Both are terrific! Your gorgeous artistic close-up shot of C. achtarovii has me longing for that one, the the idea of a slowly spreading dwarf yellow one certain has its appeal too. Yes, the hot weather might very well induce some seed, and without the usual litany of thunderstorms to possibly ruin seed.
Massachusetts, USA, near the New Hampshire border USDA Zone 5
antennaria at aol.com
The C. achtarovii is a nice one, but the size of the plant and the brevity of the bloom are less impressive in real life than in a photograph. I imagine it would be more ..........impressive? in a grouping, so if possible I'm going to try to grow about 10 or so in one section of the garden. THAT would be impressive.
Peter George, Petersham, MA (north central MA, close to the NH/VT borders), zones 5b and 6 around the property.
Years ago I grew Centaurea urvillei ssp armata, from Czech seed. Beautiful straw colored flowers and serious spines.I grew another one (this would have been at the time of the NARGS conference in Vail) at the same time that was labeled "sp.", which, you would think, would stand for "species", but really stood for "Spines of Death, Invisible". The effect of putting your hand into the plant (like, to see if it really had spines) was similar to putting your hand into a nest of razor blades. I dug it out.
extreme western edge of Denver, Colorado; elevation 1705.6 meters, average annual precipitation 30cm; refuses to look at thermometer if it threatens to go below -17C
Not strictly a thistle and not very spiny but it is the best here at the moment. Sonchus asper is a weed! However, I like the succulent leaves, the flowers are not much to boast of. Here it is together with Trifolium arvense which I also appreciate although they are both annuals (Are annuals allowed here?)
Rogaland, Norway - with cool, often rainy summers (29C max) and mild, often rainy winters (180 cm/year)!
My first photo of C. drabifolia was so bad I took another one which actually shows the plant, not just the flower. Here it is. Over the 2 plus years I've had it in the garden, I've had as many as 3 blooms open at one time, but right now I've got one open and one coming. Last summer it went dormant, and I was certain it was dead, but after about a month it started showing some growth, came back in September and bloomed again. It's a very nice plant.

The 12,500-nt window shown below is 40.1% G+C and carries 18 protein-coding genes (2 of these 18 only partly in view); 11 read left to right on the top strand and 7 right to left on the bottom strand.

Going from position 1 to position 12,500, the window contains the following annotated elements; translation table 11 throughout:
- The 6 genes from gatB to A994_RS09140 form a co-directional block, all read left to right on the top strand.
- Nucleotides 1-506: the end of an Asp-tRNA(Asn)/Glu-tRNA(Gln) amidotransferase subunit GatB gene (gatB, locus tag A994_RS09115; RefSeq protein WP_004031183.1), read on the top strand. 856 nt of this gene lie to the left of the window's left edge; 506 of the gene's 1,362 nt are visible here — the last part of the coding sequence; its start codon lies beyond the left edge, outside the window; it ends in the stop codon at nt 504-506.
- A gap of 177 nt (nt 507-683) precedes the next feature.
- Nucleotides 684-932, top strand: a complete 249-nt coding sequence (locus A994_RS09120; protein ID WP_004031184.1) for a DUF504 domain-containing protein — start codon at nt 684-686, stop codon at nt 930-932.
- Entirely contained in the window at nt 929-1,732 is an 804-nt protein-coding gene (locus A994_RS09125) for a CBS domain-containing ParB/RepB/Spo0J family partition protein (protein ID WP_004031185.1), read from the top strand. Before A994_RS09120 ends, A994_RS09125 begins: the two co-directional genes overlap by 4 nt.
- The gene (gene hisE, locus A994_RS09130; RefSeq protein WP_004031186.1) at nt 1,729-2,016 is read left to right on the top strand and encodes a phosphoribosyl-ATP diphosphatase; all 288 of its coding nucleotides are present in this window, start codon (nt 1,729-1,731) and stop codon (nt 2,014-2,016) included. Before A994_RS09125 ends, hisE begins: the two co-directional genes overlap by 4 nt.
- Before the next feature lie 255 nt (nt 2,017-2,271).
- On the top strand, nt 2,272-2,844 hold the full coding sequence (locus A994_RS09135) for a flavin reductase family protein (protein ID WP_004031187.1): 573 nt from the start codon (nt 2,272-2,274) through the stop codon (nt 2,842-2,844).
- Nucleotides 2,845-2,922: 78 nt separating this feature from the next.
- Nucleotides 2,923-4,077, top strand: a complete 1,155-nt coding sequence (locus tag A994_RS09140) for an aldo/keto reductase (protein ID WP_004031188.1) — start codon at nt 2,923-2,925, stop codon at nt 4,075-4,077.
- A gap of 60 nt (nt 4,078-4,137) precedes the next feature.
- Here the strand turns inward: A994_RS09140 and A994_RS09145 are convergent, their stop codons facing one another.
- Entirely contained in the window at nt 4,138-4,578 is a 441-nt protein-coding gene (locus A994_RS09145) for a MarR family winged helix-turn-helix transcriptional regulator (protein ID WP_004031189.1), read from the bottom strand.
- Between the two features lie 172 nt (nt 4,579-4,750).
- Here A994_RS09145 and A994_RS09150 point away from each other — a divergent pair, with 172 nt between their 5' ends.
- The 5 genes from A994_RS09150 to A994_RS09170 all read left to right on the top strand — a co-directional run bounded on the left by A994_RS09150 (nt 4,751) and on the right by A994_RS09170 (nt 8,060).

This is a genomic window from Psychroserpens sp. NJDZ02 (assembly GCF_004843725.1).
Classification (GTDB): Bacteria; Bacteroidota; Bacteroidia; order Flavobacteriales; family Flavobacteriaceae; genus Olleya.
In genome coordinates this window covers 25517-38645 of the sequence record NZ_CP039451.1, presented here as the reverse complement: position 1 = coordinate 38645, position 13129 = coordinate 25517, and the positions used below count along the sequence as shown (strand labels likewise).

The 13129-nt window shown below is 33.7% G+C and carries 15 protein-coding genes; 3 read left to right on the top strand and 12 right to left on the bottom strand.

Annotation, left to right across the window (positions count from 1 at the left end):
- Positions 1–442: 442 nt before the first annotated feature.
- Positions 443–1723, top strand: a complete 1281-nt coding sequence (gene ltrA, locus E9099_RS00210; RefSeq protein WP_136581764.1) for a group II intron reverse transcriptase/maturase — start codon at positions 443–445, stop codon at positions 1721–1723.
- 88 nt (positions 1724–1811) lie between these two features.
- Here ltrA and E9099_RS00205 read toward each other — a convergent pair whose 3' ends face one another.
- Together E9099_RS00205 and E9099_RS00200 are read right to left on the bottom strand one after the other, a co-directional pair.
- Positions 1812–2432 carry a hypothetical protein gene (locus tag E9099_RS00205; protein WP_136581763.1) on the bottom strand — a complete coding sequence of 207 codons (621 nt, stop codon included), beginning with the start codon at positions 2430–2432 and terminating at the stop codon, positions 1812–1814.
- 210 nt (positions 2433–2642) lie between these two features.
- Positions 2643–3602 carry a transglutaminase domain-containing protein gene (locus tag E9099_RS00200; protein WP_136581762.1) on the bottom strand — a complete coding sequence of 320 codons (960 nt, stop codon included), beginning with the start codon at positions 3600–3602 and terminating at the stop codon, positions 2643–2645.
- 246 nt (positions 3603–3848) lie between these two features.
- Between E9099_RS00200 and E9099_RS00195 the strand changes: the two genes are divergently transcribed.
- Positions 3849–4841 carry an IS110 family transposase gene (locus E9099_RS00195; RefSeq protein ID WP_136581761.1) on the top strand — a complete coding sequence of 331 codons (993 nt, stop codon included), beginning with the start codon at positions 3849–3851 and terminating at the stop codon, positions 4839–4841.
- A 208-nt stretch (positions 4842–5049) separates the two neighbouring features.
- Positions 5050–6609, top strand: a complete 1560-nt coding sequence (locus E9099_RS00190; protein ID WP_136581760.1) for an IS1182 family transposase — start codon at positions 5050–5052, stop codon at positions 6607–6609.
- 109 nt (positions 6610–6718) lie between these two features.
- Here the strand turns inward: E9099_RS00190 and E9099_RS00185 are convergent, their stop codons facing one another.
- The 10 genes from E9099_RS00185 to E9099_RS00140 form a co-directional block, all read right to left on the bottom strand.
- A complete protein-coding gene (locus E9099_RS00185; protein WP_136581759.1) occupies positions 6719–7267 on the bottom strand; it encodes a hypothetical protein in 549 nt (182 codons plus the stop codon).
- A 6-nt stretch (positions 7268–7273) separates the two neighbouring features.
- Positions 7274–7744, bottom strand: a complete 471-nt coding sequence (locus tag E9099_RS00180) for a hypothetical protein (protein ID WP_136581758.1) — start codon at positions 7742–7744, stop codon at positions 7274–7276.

It will be some time before most of the thistles are in bloom in my yard. Here's all I got right now... a couple of rosettes of Carduncellus pinnatus that popped up between some semps.
Calgary, Alberta, Canada - Zone 3
-30 C to +30 C (rarely!); elevation ~1130m; annual precipitation ~40 cm
Here's a beauty, Cirsium eriophoroides, endemic to SE Tibet.http://www.tibetinfor.com/tibetzt/flower/huahui_en/04/04_17.htm
I grew this from seed as Jurinella (?). The 2nd part of the label is illegible. Anyone have any ideas?
Just noticed this thread. Great information!I have had the farmers attitude when it comes to thistles the key work being "Weed" but that comes from dealing with Bull, Canadian, and Scotch infestations. You have opened my eyes to the many opportunities I have missed out on.I do have a few shots of one of the tamer western North American thistles. Cirsium scariosum aka. Elk thistle. It is found growing in riparian meadows and open forest across the western half of North America. I have only seen this low form along the eastern Sierra foot hills. I know in some forms it sends up spikes of flowers in cream through pink hues.
From the High Desert Steppe
of the Great Basin and the Eastern
Escarpment of the Sierra Nevada Range
Located in Reno/Sparks,NV zone 6-7
John P Weiser
Here's my favourite of our native thistles, Cirsium hookerianum - Hooker's thistle. It was not yet in bloom up on Forgetmenot Ridge yesterday, but here is a close-up of the buds (along with the biggest shield bug I've ever seen - about 3/8ths of an inch across!)